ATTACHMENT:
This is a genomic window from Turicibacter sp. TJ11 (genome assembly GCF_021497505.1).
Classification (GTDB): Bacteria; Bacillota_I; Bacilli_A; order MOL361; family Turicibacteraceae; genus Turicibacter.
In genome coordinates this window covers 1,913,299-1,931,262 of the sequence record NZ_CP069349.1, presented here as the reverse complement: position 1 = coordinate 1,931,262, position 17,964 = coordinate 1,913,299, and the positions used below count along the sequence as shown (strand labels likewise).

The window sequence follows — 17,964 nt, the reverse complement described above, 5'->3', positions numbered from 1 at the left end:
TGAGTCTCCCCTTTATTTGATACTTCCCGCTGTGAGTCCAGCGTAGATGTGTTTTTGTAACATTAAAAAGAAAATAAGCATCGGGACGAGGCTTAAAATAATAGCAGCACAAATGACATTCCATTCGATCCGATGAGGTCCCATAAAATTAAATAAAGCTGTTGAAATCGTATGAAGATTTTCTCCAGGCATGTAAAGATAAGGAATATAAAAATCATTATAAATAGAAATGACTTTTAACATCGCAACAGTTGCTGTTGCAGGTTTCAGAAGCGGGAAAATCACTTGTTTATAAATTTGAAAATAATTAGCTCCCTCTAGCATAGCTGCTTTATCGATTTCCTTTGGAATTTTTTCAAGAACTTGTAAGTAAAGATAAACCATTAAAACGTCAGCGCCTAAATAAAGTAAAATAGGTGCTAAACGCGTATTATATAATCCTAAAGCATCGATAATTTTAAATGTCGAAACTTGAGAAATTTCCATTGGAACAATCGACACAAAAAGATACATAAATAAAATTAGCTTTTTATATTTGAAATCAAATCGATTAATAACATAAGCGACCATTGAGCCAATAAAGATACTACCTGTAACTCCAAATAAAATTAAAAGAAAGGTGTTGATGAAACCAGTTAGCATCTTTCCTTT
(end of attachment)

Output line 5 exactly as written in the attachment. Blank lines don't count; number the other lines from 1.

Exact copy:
TGAGTCTCCCCTTTATTTGATACTTCCCGCTGTGAGTCCAGCGTAGATGTGTTTTTGTAACATTAAAAAGAAAATAAGCATCGGGACGAGGCTTAAAATAATAGCAGCACAAATGACATTCCATTCGATCCGATGAGGTCCCATAAAATTAAATAAAGCTGTTGAAATCGTATGAAGATTTTCTCCAGGCATGTAAAGATAAGGAATATAAAAATCATTATAAATAGAAATGACTTTTAACATCGCAACAGTTGCTGTTGCAGGTTTCAGAAGCGGGAAAATCACTTGTTTATAAATTTGAAAATAATTAGCTCCCTCTAGCATAGCTGCTTTATCGATTTCCTTTGGAATTTTTTCAAGAACTTGTAAGTAAAGATAAACCATTAAAACGTCAGCGCCTAAATAAAGTAAAATAGGTGCTAAACGCGTATTATATAATCCTAAAGCATCGATAATTTTAAATGTCGAAACTTGAGAAATTTCCATTGGAACAATCGACACAAAAAGATACATAAATAAAATTAGCTTTTTATATTTGAAATCAAATCGATTAATAACATAAGCGACCATTGAGCCAATAAAGATACTACCTGTAACTCCAAATAAAATTAAAAGAAAGGTGTTGATGAAACCAGTTAGCATCTTTCCTTT